By Jiao Xiaoyang (China Daily)
KATHMANDU -- Nepal's Maoist leader Prachanda said Thursday he hopes to visit China soon and seek inspiration in Chairman Mao's hometown Shaoshan.
"I am very eager to visit China," the chairman of the Communist Party of Nepal (Maoist) told China Daily at his residence.
"When our communication minister was there (in China) he was instructed to prepare for my visit. I hope I will soon be in Beijing," Prachanda said, referring to Maoist senior leader Krishna Bahadur Mahara's low-profile visit to Beijing earlier this month.
"I want to go to Chairman Mao's village and home to get some more inspiration by seeing and feeling."
The CPN (Maoist), which waged a decade-long armed struggle before signing a peace deal in 2006, emerged as the largest party in the April elections for the Constituent Assembly. The assembly declared an end to Nepal's 240-year-old Shah dynasty a fortnight ago, and is working on a new constitution and the formation of the government.
Prachanda is widely tipped to be prime minister in the new government.
He said his country will maintain "equidistance" between China and India - the Himalayan country's only two neighbors - while seeking rapprochement with Washington, making it clear the new Nepal will not be driven by ideology in foreign relations.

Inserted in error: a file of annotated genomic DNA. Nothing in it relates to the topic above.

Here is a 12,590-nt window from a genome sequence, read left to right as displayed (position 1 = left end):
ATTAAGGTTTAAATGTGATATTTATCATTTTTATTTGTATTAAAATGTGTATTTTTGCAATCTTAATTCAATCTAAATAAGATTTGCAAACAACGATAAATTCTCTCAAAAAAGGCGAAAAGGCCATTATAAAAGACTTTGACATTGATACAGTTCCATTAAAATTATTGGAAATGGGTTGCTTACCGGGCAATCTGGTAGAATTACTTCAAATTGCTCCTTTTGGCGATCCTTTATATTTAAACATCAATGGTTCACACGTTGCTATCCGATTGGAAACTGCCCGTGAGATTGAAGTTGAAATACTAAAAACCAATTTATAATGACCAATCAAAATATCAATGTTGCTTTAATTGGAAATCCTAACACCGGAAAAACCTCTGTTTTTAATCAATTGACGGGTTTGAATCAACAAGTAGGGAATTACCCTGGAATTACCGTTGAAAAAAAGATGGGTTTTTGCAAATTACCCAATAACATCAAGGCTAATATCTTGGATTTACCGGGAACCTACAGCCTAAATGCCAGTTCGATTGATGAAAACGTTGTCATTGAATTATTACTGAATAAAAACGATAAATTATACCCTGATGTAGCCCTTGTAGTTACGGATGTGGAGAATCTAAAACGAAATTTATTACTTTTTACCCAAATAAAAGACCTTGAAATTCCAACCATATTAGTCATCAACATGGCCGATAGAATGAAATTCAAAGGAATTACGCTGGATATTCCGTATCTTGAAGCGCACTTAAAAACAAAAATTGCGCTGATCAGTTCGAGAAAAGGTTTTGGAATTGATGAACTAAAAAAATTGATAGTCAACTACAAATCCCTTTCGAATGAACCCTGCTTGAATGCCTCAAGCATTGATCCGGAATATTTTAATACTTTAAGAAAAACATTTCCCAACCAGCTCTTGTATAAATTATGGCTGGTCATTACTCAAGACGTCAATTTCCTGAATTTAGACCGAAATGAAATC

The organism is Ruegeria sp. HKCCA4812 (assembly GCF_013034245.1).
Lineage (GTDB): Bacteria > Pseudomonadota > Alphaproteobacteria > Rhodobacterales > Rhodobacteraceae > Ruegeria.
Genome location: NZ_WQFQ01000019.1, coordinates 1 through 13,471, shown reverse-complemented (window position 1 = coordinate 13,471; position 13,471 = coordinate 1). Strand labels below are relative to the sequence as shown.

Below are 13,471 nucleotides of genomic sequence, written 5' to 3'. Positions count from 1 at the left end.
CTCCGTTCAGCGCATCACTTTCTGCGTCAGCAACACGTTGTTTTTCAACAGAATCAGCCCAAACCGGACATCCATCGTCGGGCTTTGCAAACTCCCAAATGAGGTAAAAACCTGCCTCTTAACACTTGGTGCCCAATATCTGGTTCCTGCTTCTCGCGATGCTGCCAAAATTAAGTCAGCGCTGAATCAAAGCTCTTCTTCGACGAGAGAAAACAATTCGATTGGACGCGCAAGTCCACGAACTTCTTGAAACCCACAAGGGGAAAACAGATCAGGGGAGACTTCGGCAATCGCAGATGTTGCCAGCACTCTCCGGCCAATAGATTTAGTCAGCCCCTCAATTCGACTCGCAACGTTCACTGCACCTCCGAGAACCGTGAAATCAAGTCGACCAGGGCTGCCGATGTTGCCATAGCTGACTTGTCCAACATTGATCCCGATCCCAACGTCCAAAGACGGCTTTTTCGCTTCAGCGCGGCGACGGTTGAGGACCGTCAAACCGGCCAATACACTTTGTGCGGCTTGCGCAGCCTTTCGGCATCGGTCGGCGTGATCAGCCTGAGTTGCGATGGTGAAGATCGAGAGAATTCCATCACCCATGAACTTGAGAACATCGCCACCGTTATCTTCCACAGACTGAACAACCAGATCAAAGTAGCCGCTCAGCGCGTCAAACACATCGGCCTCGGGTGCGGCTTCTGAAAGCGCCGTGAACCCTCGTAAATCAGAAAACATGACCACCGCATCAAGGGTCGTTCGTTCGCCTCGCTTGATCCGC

"Equidistance means not siding with one country against another. My exact meaning of equidistance is to have good relations with both the neighbors," he said.
India's new ambassador to Nepal, Rakesh Sood, recently had high-profile parleys with top leaders in Kathmandu and discussed thorny issues such as power sharing among political parties in Nepal. Indian Prime Minister Manmohan Singh said last month that New Delhi supports Nepal's "democratic experiment".
When it comes to foreign relations, ideology will "not be a barrier", said Prachanda. "We are eager to have diplomatic relations with countries which do not share our ideology."
He expressed cautious optimism on relations with the US, which still has the Maoist group on its terrorist blacklist.
"Some discussions are going on with the ambassador of the US and the last time I met one of the ministers of the United States they said that they are going to change the previous policy but it will take some time," said Prachanda.
"They said that they will continue with joint projects in Nepal, other economic aid will continue. There will not be any change even when we lead the government."
Prachanda said the new government will take "strong measures" against anti-China activities in his country.
Over the past few weeks, Tibetan secessionists have protested almost daily in front of the Chinese embassy in Kathmandu. They are usually detained by police and soon released, only to repeat the story the next day.
"When we lead the government, we will change the situation," said Prachanda.
He said Nepal's new government will discuss with India the open border, which enables Tibetan demonstrators to come to Kathmandu from Dharmashala, the Dalai Lama's base in India.
"We will not tolerate anti-China activities on our soil and we will take strong administrative measures to control these activities," he said.